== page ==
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Linux NFC subsystem
The Near Field Communication (NFC) subsystem is required to standardize the
NFC device drivers development and to create an unified userspace interface.
This document covers the architecture overview, the device driver interface
description and the userspace interface description.
Architecture overview
The NFC subsystem is responsible for:
- NFC adapters management;
- Polling for targets;
- Low-level data exchange;
The subsystem is divided in some parts. The 'core' is responsible for
providing the device driver interface. On the other side, it is also
responsible for providing an interface to control operations and low-level
data exchange.
The control operations are available to userspace via generic netlink.
The low-level data exchange interface is provided by the new socket family
PF_NFC. The NFC_SOCKPROTO_RAW performs raw communication with NFC targets.
^ ^
| low-level | control
| data exchange | operations
| |
| v
| +-----------+
| AF_NFC | netlink |
| socket +-----------+
| raw ^
| |
v v
+---------+ +-----------+
| rawsock | <--------> | core |
+---------+ +-----------+
| driver |
Device Driver Interface
When registering on the NFC subsystem, the device driver must inform the core
of the set of supported NFC protocols and the set of ops callbacks. The ops
callbacks that must be implemented are the following:
* start_poll - setup the device to poll for targets
* stop_poll - stop on progress polling operation
* activate_target - select and initialize one of the targets found
* deactivate_target - deselect and deinitialize the selected target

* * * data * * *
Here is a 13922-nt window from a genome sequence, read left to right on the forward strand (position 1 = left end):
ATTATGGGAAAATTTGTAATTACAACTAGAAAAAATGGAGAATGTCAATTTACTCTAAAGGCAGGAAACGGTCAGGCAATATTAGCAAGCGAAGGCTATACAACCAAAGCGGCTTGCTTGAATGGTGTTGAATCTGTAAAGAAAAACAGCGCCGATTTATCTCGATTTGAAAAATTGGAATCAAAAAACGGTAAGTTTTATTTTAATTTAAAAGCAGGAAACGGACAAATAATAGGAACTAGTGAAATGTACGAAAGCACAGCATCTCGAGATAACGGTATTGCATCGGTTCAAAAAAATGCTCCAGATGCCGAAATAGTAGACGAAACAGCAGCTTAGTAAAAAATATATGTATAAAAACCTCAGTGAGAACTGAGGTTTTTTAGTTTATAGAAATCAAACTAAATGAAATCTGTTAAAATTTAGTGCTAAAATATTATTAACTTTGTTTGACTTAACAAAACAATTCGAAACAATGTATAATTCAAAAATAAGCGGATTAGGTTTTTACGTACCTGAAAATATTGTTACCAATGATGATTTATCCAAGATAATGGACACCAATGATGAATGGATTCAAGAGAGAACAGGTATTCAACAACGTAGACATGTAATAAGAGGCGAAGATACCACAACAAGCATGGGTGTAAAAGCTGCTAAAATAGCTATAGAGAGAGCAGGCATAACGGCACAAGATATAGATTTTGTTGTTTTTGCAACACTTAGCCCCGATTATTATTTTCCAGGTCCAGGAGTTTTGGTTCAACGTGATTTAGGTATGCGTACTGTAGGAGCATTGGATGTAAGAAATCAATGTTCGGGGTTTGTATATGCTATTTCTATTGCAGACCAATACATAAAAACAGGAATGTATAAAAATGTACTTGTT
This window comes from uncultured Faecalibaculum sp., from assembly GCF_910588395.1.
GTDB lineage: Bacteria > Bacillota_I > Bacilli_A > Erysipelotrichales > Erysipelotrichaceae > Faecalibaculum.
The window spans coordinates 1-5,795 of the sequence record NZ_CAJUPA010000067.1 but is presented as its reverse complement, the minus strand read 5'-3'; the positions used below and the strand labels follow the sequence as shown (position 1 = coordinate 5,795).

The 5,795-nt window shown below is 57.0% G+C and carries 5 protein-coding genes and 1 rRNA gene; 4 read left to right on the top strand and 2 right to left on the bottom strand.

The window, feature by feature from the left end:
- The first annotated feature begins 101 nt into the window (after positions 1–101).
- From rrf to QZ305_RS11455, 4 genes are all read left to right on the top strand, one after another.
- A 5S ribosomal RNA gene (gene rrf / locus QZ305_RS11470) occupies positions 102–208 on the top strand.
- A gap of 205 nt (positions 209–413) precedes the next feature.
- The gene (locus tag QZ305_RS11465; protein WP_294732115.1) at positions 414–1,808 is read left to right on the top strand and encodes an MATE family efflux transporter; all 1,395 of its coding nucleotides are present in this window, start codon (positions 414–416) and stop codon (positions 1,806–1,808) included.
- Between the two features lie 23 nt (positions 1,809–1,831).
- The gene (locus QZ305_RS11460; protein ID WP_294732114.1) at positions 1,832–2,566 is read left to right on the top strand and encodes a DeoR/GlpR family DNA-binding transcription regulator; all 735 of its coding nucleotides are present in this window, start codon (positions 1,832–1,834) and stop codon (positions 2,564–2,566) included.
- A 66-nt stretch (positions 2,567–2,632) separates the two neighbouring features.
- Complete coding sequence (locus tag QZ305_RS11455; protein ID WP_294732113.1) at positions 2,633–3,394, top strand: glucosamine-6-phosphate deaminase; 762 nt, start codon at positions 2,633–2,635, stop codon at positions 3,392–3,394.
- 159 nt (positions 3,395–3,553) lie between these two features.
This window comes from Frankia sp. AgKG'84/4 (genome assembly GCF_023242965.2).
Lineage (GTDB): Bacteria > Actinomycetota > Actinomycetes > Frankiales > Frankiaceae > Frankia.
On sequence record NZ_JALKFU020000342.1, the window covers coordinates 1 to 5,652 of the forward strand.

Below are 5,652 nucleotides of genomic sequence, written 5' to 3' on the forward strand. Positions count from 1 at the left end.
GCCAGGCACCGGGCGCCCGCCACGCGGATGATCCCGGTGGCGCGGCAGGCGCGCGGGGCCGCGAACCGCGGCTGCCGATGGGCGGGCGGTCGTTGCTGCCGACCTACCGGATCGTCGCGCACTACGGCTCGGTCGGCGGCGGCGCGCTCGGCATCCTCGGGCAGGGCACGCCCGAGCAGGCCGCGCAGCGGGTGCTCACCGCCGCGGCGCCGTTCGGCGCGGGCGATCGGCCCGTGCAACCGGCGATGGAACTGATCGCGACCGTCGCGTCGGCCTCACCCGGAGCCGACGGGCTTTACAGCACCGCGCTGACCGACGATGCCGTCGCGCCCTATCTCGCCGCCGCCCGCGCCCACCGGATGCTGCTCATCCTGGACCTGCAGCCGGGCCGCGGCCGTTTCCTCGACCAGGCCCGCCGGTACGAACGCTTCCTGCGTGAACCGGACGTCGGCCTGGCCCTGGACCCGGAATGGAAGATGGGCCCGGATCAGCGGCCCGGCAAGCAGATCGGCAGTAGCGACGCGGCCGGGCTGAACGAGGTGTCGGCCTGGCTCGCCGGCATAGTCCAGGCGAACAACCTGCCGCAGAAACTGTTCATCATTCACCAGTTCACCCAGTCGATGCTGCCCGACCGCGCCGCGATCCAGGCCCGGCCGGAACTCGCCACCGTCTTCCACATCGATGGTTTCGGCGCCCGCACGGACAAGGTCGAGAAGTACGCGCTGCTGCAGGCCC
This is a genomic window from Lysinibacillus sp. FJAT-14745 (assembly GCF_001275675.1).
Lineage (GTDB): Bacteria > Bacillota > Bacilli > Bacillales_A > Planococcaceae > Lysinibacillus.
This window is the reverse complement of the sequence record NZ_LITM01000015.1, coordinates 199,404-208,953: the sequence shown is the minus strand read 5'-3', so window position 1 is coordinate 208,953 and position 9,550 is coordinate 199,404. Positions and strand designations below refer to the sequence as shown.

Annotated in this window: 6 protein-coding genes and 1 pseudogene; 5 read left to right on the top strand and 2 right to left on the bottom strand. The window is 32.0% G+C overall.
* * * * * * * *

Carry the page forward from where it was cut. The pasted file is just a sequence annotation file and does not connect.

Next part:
* data_exchange - send data and receive the response (transceive operation)
Userspace interface
The userspace interface is divided in control operations and low-level data
exchange operation.
Generic netlink is used to implement the interface to the control operations.
The operations are composed by commands and events, all listed below:
* NFC_CMD_GET_DEVICE - get specific device info or dump the device list
* NFC_CMD_START_POLL - setup a specific device to polling for targets
* NFC_CMD_STOP_POLL - stop the polling operation in a specific device
* NFC_CMD_GET_TARGET - dump the list of targets found by a specific device
* NFC_EVENT_DEVICE_ADDED - reports an NFC device addition
* NFC_EVENT_DEVICE_REMOVED - reports an NFC device removal
* NFC_EVENT_TARGETS_FOUND - reports START_POLL results when 1 or more targets
are found
The user must call START_POLL to poll for NFC targets, passing the desired NFC
protocols through NFC_ATTR_PROTOCOLS attribute. The device remains in polling
state until it finds any target. However, the user can stop the polling
operation by calling STOP_POLL command. In this case, it will be checked if
the requester of STOP_POLL is the same of START_POLL.
If the polling operation finds one or more targets, the event TARGETS_FOUND is
sent (including the device id). The user must call GET_TARGET to get the list of
all targets found by such device. Each reply message has target attributes with
relevant information such as the supported NFC protocols.
All polling operations requested through one netlink socket are stopped when
it's closed.
The userspace must use PF_NFC sockets to perform any data communication with
targets. All NFC sockets use AF_NFC:
struct sockaddr_nfc {
sa_family_t sa_family;
__u32 dev_idx;
__u32 target_idx;
__u32 nfc_protocol;
To establish a connection with one target, the user must create an
NFC_SOCKPROTO_RAW socket and call the 'connect' syscall with the sockaddr_nfc
struct correctly filled. All information comes from NFC_EVENT_TARGETS_FOUND
netlink event. As a target can support more than one NFC protocol, the user
must inform which protocol it wants to use.
Internally, 'connect' will result in an activate_target call to the driver.
When the socket is closed, the target is deactivated.
The data format exchanged through the sockets is NFC protocol dependent. For
instance, when communicating with MIFARE tags, the data exchanged are MIFARE
commands and their responses.
The first received package is the response to the first sent package and so
on. In order to allow valid "empty" responses, every data received has a NULL
header of 1 byte.